Welcome back to another season of farm and homestead tours! I’m ready for more entries for 2014! Please read here for guidelines.
We’re heading down home… to your farms! Urban, suburban, or rural — whatever you’re growing and doing, we want to see it.
Welcome to the Down Home Farm Tours series. To see all the farms and homesteads featured in this series, click here. If you’d like to be featured, please read here for guidelines.
Welcome, Hillcrest Farm!
Today you get to visit Ted and Bonnie Kellogg, along with their daughter Caitlyn, of Bath, New York. They have 60 acres of open grassland for livestock grazing, which is only about 15 minutes from town. They raise chickens, Devon cattle, and have a huge garden. You can visit their blog here.
What is your name and the names of your family members?
Ted, Bonnie, and daughter Caitlyn Kellogg.
How long have you been farming/homesteading?
We’ve been at it for five years now.
Share a brief description of your farm/homestead.
We have 60 acres of open grassland, that we graze. 🙂 We’re situated in the country, about 15 minutes from town.
What are you raising, growing, and doing?
We started as a hobby farm in the North Country of NY, with just two grade cows. Within a couple of years we bought our first Devon cow and calf pair. When we moved a couple of years later, to where we are now, we expanded into chickens (broilers and layers), bought our first herding dog, expanded the garden, and started selling food! We believe in making the food you eat the best for you that we can. This is beyond organic — this is food that nourishes. We use products called Azomite and Sea Kelp, which we feed to our animals and plants to fill them with minerals and nutrients. We do not use GMO anything! We use heirloom plants in the garden, and feed organic feed to our chickens. We do not spray chemicals or pesticides.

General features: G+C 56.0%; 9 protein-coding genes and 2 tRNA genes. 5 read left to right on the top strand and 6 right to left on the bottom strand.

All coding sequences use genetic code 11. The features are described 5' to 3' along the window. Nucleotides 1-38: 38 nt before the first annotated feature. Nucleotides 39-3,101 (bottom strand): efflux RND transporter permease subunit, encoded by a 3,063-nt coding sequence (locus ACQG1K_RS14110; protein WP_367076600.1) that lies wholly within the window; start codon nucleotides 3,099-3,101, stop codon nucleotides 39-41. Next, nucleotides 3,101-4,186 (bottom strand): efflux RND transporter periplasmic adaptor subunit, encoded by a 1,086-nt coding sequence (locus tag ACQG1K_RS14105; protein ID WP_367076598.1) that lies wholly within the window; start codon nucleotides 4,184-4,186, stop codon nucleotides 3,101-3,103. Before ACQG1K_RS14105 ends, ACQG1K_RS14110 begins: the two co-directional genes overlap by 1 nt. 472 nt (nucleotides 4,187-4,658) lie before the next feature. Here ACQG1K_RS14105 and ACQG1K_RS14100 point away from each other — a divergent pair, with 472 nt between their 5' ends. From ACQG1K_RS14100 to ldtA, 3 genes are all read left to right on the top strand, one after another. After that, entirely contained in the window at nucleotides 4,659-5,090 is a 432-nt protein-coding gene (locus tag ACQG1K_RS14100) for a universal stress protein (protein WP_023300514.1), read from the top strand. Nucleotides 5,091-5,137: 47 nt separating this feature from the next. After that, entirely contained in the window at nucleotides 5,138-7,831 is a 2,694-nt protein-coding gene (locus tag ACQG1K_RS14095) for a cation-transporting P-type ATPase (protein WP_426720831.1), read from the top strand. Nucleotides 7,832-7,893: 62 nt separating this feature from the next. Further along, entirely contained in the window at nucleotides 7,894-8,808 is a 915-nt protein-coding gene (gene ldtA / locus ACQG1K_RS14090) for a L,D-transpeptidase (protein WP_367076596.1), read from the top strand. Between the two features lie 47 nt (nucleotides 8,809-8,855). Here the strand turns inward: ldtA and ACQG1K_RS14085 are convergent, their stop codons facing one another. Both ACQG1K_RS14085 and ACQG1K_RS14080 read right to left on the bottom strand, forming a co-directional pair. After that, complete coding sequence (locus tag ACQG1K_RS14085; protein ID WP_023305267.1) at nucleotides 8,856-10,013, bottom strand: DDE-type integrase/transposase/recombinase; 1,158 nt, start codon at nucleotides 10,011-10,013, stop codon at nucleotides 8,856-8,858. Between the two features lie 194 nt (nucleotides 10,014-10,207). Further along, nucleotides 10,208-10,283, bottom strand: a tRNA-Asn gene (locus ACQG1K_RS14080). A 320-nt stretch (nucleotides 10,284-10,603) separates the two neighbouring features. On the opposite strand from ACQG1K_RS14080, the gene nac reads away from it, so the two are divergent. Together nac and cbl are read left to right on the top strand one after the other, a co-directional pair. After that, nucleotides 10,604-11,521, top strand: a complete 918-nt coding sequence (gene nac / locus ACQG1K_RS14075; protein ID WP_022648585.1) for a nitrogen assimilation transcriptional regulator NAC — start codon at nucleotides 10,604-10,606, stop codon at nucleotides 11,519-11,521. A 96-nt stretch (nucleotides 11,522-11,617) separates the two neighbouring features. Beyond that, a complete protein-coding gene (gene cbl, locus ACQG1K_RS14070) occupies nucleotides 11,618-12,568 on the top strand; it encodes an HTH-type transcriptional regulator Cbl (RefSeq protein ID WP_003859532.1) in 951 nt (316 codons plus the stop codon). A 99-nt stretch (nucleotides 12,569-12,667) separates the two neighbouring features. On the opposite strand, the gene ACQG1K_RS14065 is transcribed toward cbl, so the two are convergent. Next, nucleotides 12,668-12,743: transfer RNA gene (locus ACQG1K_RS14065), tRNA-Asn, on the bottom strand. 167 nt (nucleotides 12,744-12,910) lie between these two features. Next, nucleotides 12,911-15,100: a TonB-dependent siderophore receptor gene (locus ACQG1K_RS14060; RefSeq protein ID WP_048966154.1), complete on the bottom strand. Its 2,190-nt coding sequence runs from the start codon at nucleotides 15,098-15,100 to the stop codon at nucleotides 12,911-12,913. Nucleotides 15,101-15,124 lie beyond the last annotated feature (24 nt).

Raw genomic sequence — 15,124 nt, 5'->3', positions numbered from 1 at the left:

How did you get into farming/homesteading?
My father, Ted, always had a dream of having a farm, especially with beef cattle. About 5 years ago, he had enough of just dreaming and bought two grade cows from a farmer nearby. From there our herd slowly expanded, as well as our knowledge base. And now we have about 30 head of cattle, plus chickens, a huge garden, and lots of plans for more!
Any future plans?
We really would love to have the farm standing on its own. And we really think this coming year, 2014, will do that! Our goals are to sell grass-fed (and finished) beef, pastured chicken, lots of garden produce, and to find our niche in the market. We’re also looking into selling registered Red Devon cattle.
Do you have any funny stories to share?
Back around 4 years ago, we had our first calf. She was a nice looking Hereford heifer. When she was about 6 months old, she got out of the fence. I, Caitlyn, got home from high school and our neighbor drove up telling me that one of our cows was eating his lawn. I thanked him and ran to get my boots on. I really didn’t want her to get into the road but didn’t know if I could get her back into the pasture by myself. She was just on the other side of our fence that ran parallel to the road. I ran down there to see where exactly she was, and if I could get her back. I got most of the way towards her but decided that I needed to saddle up my horse to get her back in. So I turned around and started to run back when I realized she was running, following me back into our yard. Wide eyed, I ran faster to get enough time to open the gate before she stopped. She followed right behind me all the way around the pasture and through the gate. I later told my parents, and they thought it was hilarious and started calling me the cow pied piper.
Let’s Tour Hillcrest Farm!
(Wardee: In the captions below, you’re hearing from the Caitlyn, as she tells you what is in each picture.)
One of our mixed breed cow’s first calf. This heifer was born about a minute before we took this picture.
No nasty winter paddocks for us. We bale graze through the winter and the cows love it!
Our herd enjoying the warm day.
Our pear harvest. This is only part of what we got, from just one tree.
A foggy day over our apple orchard.
Caitlyn, thank you for sharing with us! We hope you enjoy your free thank you video, our gift to you. Plus, feel free to display the following graphic on your site. (Right-click and save to your computer, then upload to your site and link to this farm tour post.)
Would you like to be featured?
Are you a homesteader or farmer at any level? You don’t have to live in the country, you don’t have to be doing everything.
Being on the journey is the only qualification. We want to see what you’re doing, no matter how big or small.
Click here for submission guidelines for the Down Home Farm Tours series. We’re excited to hear from you!
If you’re selected, we will share your farm/homestead pictures and stories in a dedicated blog post, plus you can add the featured graphic to your blog or website. And, we’ll give you a free thank you video of your choice!
Please give Ted, Bonnie, and Caitlyn a warm welcome in the comments! Be sure to visit their blog here.
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